Because you only have a weekend in Madrid, we would recommend devoting all your time to the Prado. Widely acclaimed as the best art museum in the world, it houses over 1300 artworks, including masterpieces by Rubens, Raphael, El Greco, Francisco de Goya, and many more.
This is a vast museum, and even if you pass through its collections reasonably quickly, it will take you a few hours to see everything. It is entirely navigable on your own, but for the very best experience, we would recommend booking a guided tour.
Not only will this give you skip-the-line access, but it will also ensure you see all of the most important pieces and understand their significance.
Your guide will explain the context of the paintings you see and their stories, making your visit so much more memorable and enjoyable.
At the end of the morning, take the 20-minute stroll via Carrera de S. Jerónimo to the Mercado de San Miguel for lunch. The name ‘market’ is slightly misleading, as this is essentially a food hall – and one of the best (and busiest!) you will ever encounter!
Dating back 100 years, it sells gourmet treats and features stalls owned by some of Madrid’s very best chefs. The variety is enormous, with everything on offer from manchego and jamon to delicious Venezuelan corn pockets known as ‘arepas’.
After lunch it is time to relax in one of Madrid’s most renowned parks – El Retiro. Once used exclusively by Spanish royalty, it was opened to the public in 1868.
Its 118 hectares of green space have been one of the most popular spots in the city for locals and visitors ever since.
It is easy to while away an afternoon here, wandering among the ponds, rowing on the lake, or even indulging in a siesta! Be sure to visit the 19th-century Crystal Palace, which frequently houses exhibitions, and check out the lakeside Monument to King Alfonso XII.
You will also find a beautiful rose garden – La Rosaleda – at the southern end of the park, and numerous play areas throughout for children. Weekends are particularly good for families, and you can see shows at the puppet theater almost every Saturday and Sunday.
After leaving the park, take a short walk to the Royal Botanical Gardens nearby. It has four graded terraces and contains more than 5,000 species of plants and trees.
Some special collections also include the bonsai trees donated by Felipe González.
After seeing the best of Madrid in 2 days, a fitting end to your visit is to book tickets for a flamenco show at Cardamomo. With its exciting, passionate performances, this venue is considered one of the best in the city.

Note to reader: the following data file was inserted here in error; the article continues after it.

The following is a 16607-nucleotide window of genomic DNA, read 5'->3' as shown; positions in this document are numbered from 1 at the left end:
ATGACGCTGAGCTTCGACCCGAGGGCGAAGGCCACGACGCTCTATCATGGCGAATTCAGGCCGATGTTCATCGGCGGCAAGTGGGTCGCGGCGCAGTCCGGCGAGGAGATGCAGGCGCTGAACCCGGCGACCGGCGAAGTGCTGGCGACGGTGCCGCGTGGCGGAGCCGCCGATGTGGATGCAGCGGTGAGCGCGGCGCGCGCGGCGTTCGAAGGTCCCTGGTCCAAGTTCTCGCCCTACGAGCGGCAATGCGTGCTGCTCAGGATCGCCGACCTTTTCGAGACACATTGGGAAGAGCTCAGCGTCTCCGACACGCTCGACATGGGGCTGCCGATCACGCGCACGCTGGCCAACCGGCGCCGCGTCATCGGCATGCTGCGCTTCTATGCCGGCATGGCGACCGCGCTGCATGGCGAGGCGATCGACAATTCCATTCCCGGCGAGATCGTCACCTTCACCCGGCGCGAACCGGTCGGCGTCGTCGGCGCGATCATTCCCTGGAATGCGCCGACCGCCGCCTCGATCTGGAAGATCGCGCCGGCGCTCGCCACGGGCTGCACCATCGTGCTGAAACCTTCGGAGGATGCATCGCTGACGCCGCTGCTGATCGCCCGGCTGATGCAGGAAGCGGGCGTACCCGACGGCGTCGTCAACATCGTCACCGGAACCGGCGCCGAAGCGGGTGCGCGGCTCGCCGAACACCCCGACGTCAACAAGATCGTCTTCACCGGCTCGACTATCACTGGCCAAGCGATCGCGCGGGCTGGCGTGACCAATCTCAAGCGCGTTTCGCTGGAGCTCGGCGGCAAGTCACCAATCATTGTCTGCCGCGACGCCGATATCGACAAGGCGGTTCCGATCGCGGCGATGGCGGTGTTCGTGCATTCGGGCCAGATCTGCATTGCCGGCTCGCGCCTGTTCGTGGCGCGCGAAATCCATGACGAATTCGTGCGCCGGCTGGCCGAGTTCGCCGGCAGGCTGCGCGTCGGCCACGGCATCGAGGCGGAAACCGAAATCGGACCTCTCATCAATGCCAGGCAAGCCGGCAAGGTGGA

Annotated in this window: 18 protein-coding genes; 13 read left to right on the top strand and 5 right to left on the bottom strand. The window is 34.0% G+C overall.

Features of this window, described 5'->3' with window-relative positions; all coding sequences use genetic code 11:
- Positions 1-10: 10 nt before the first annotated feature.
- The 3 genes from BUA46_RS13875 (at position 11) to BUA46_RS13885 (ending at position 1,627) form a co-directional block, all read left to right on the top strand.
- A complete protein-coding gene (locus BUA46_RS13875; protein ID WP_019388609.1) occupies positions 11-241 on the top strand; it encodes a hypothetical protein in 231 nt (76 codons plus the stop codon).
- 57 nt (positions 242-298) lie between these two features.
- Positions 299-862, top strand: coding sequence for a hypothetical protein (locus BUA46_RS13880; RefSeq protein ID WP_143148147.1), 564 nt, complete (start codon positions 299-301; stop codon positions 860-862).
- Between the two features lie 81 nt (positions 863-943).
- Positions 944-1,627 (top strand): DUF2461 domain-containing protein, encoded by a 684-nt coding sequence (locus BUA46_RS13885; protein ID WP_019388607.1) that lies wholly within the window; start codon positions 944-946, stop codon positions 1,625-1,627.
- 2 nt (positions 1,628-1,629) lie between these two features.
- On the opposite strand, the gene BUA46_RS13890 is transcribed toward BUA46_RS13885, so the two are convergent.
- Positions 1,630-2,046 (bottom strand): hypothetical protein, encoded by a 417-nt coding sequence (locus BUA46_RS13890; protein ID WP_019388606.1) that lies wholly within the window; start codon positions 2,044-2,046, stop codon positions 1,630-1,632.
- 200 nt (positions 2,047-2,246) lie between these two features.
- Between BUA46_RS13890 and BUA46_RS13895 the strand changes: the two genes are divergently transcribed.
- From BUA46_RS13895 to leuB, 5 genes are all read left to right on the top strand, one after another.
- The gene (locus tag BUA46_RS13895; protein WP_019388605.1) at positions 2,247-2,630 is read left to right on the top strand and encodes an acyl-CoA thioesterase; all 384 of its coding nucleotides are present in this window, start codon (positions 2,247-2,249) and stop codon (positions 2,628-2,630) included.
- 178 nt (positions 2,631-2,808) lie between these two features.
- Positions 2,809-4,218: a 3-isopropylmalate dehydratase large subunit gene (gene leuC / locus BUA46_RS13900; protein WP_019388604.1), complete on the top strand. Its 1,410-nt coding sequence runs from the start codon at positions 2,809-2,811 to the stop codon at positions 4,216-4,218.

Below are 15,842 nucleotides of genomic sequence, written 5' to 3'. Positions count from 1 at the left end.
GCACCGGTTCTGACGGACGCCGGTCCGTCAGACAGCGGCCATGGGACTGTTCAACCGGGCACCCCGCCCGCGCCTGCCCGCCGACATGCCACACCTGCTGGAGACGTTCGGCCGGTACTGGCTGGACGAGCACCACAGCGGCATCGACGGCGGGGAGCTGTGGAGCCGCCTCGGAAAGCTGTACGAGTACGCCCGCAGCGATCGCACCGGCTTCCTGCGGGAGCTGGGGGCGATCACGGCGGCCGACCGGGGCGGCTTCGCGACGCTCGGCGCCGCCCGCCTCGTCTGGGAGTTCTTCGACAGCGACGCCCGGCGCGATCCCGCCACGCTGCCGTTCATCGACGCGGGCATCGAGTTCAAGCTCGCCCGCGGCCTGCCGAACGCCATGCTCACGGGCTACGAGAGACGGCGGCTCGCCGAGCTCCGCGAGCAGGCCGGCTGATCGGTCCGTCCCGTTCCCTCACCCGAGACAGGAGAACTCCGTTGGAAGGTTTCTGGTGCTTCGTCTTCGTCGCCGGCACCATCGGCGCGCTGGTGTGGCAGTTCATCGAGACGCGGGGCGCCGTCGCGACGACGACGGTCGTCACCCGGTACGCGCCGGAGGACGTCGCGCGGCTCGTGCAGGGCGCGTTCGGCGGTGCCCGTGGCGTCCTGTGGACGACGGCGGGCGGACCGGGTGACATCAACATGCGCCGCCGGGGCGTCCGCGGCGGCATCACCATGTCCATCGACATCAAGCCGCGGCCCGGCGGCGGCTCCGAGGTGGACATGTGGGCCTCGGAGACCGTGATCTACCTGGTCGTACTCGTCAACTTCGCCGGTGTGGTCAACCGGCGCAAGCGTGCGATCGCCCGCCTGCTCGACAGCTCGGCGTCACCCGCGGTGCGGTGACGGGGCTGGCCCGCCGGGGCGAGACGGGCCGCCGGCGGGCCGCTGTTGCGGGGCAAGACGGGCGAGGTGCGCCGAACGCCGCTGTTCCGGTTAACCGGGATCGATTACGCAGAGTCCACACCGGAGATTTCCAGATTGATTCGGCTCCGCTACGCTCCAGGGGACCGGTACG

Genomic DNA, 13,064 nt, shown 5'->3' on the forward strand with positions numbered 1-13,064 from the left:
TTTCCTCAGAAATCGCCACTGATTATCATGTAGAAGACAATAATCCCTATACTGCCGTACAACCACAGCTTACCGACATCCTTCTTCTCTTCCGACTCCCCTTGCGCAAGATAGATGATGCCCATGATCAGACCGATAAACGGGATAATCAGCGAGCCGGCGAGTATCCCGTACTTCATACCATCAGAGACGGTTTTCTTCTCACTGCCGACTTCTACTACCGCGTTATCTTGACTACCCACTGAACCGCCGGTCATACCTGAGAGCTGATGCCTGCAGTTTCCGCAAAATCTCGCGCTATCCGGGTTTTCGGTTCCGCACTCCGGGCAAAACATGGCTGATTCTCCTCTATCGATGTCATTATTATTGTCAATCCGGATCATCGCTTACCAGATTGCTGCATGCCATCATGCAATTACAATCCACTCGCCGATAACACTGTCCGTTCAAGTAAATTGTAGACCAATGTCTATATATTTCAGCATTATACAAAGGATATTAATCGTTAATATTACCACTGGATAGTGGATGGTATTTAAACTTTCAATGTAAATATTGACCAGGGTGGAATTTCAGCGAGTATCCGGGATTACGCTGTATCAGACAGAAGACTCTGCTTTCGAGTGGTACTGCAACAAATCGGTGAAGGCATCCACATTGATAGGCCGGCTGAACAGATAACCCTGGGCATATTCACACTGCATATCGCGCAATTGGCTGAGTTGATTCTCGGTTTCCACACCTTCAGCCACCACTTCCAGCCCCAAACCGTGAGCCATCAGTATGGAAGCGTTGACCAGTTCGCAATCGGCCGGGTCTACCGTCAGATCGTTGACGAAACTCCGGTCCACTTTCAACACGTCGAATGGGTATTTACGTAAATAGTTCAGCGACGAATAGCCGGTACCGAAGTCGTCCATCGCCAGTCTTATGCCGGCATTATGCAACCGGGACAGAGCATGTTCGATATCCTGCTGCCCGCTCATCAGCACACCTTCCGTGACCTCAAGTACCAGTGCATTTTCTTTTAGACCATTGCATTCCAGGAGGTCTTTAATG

It also offers excellent traditional dinners and tapas.
Alternatively, check out the record-breaking Sobrino de Botín – the world’s oldest continuously operating restaurant. Dating back almost 300 years, it still serves original recipes from when it was founded!
Are 2 Days In Madrid Enough?
Madrid is an exciting city with much to explore, and it would be easy to spend 5 days here without seeing all that it has to offer. Nevertheless, this itinerary for 2 days in Madrid will give you more than a taste of its culture, history, art, and cuisine.
But do remember that this guide is based on two full days in Madrid. If you arrive in the city late in the day or have an early departure time, we recommend adding an extra night to your stay.
Where To Stay In Madrid
The accommodation options in Madrid are diverse. Whether you are traveling on a shoestring or treating someone to a romantic weekend, you can always find something to suit your budget!
Here are some of our favorite places to stay.
Best Budget Accommodation
Ideally located for this itinerary, Hostal Foster is just off the Gran Via and 100 yards from Santo Domingo Metro Station.
The rooms are clean, modern, and brightly decorated, with free wifi, plasma TVs, and DVD players. Rooms do not include breakfast, and there is no restaurant, but there are plenty of eateries and bars in the immediate area.
Best Mid-Range Accommodation
Also boasting a fabulous location is Ii Castillas Madrid, just 350 yards from the Puerta del Sol district.
The rooms are simply furnished but very comfortable, and the hotel has its own restaurant serving traditional Spanish food. There is an option to include breakfast in your room rate.
We also recommend trying out DNorte – the restaurant adjacent to the hotel. It offers wonderful grilled meat and fish and has a beautiful dining room with wooden accents.
Best Luxury Accommodation
If you want to treat yourself or someone special, then look no further than the magnificent Gran Hotel Inglés.
Set in a 19th-century building, this 5-star hotel is a stone’s throw from Puerta del Sol. The rooms are opulently decorated in art-decó style, and the restaurant is excellent, serving contemporary Madrid-style cuisine.
Offering a range of rooms and suites, the hotel has all the amenities you’d expect at this price point, including a spa, wellness center, and an onsite gym.
Final Thoughts On Two Days In Madrid
We hope that this itinerary for 2 days in Madrid has helped you plan your visit. Following our guide will allow you to experience what makes this city so special and soak up its uniquely vibrant atmosphere.